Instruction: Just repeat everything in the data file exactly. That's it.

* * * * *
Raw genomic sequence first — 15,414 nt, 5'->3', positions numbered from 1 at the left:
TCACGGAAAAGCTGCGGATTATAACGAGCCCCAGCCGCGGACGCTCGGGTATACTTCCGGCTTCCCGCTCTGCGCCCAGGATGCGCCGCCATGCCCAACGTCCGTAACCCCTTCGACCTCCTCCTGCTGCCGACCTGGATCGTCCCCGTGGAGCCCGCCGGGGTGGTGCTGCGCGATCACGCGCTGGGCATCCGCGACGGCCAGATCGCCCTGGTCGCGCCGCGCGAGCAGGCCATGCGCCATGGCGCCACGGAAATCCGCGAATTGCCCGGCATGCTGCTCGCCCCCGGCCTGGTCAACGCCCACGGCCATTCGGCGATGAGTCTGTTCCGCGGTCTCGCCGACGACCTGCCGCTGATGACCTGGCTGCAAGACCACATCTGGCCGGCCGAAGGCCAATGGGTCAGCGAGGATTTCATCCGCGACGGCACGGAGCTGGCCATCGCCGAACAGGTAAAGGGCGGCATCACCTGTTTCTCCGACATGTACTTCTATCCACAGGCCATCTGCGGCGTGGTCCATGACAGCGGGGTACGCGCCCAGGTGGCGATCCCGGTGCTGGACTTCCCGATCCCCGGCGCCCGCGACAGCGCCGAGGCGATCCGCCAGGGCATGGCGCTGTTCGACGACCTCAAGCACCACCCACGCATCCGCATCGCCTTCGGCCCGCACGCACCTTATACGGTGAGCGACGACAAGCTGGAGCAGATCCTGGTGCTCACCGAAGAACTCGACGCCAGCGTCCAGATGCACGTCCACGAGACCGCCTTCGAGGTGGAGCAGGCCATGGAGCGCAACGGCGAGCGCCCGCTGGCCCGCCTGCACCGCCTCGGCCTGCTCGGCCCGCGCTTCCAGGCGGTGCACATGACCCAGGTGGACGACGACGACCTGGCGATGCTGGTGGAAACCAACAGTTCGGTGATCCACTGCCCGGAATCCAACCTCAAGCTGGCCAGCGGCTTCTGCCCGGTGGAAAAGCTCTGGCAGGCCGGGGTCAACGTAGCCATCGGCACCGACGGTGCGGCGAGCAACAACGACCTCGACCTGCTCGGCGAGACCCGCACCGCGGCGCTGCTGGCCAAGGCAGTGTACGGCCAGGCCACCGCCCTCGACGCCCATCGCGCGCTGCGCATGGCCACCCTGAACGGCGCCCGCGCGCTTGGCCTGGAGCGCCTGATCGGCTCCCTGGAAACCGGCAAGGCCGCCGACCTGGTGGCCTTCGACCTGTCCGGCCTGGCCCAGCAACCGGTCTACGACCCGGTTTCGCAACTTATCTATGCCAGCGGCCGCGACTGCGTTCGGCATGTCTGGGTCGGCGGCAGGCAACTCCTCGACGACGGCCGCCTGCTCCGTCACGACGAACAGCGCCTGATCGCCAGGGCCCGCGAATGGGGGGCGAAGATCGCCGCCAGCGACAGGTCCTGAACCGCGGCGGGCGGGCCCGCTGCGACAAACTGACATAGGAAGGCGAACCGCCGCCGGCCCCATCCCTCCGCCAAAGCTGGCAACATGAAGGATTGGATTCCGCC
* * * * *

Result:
Raw genomic sequence first — 15,414 nt, 5'->3', positions numbered from 1 at the left:
TCACGGAAAAGCTGCGGATTATAACGAGCCCCAGCCGCGGACGCTCGGGTATACTTCCGGCTTCCCGCTCTGCGCCCAGGATGCGCCGCCATGCCCAACGTCCGTAACCCCTTCGACCTCCTCCTGCTGCCGACCTGGATCGTCCCCGTGGAGCCCGCCGGGGTGGTGCTGCGCGATCACGCGCTGGGCATCCGCGACGGCCAGATCGCCCTGGTCGCGCCGCGCGAGCAGGCCATGCGCCATGGCGCCACGGAAATCCGCGAATTGCCCGGCATGCTGCTCGCCCCCGGCCTGGTCAACGCCCACGGCCATTCGGCGATGAGTCTGTTCCGCGGTCTCGCCGACGACCTGCCGCTGATGACCTGGCTGCAAGACCACATCTGGCCGGCCGAAGGCCAATGGGTCAGCGAGGATTTCATCCGCGACGGCACGGAGCTGGCCATCGCCGAACAGGTAAAGGGCGGCATCACCTGTTTCTCCGACATGTACTTCTATCCACAGGCCATCTGCGGCGTGGTCCATGACAGCGGGGTACGCGCCCAGGTGGCGATCCCGGTGCTGGACTTCCCGATCCCCGGCGCCCGCGACAGCGCCGAGGCGATCCGCCAGGGCATGGCGCTGTTCGACGACCTCAAGCACCACCCACGCATCCGCATCGCCTTCGGCCCGCACGCACCTTATACGGTGAGCGACGACAAGCTGGAGCAGATCCTGGTGCTCACCGAAGAACTCGACGCCAGCGTCCAGATGCACGTCCACGAGACCGCCTTCGAGGTGGAGCAGGCCATGGAGCGCAACGGCGAGCGCCCGCTGGCCCGCCTGCACCGCCTCGGCCTGCTCGGCCCGCGCTTCCAGGCGGTGCACATGACCCAGGTGGACGACGACGACCTGGCGATGCTGGTGGAAACCAACAGTTCGGTGATCCACTGCCCGGAATCCAACCTCAAGCTGGCCAGCGGCTTCTGCCCGGTGGAAAAGCTCTGGCAGGCCGGGGTCAACGTAGCCATCGGCACCGACGGTGCGGCGAGCAACAACGACCTCGACCTGCTCGGCGAGACCCGCACCGCGGCGCTGCTGGCCAAGGCAGTGTACGGCCAGGCCACCGCCCTCGACGCCCATCGCGCGCTGCGCATGGCCACCCTGAACGGCGCCCGCGCGCTTGGCCTGGAGCGCCTGATCGGCTCCCTGGAAACCGGCAAGGCCGCCGACCTGGTGGCCTTCGACCTGTCCGGCCTGGCCCAGCAACCGGTCTACGACCCGGTTTCGCAACTTATCTATGCCAGCGGCCGCGACTGCGTTCGGCATGTCTGGGTCGGCGGCAGGCAACTCCTCGACGACGGCCGCCTGCTCCGTCACGACGAACAGCGCCTGATCGCCAGGGCCCGCGAATGGGGGGCGAAGATCGCCGCCAGCGACAGGTCCTGAACCGCGGCGGGCGGGCCCGCTGCGACAAACTGACATAGGAAGGCGAACCGCCGCCGGCCCCATCCCTCCGCCAAAGCTGGCAACATGAAGGATTGGATTCCGCC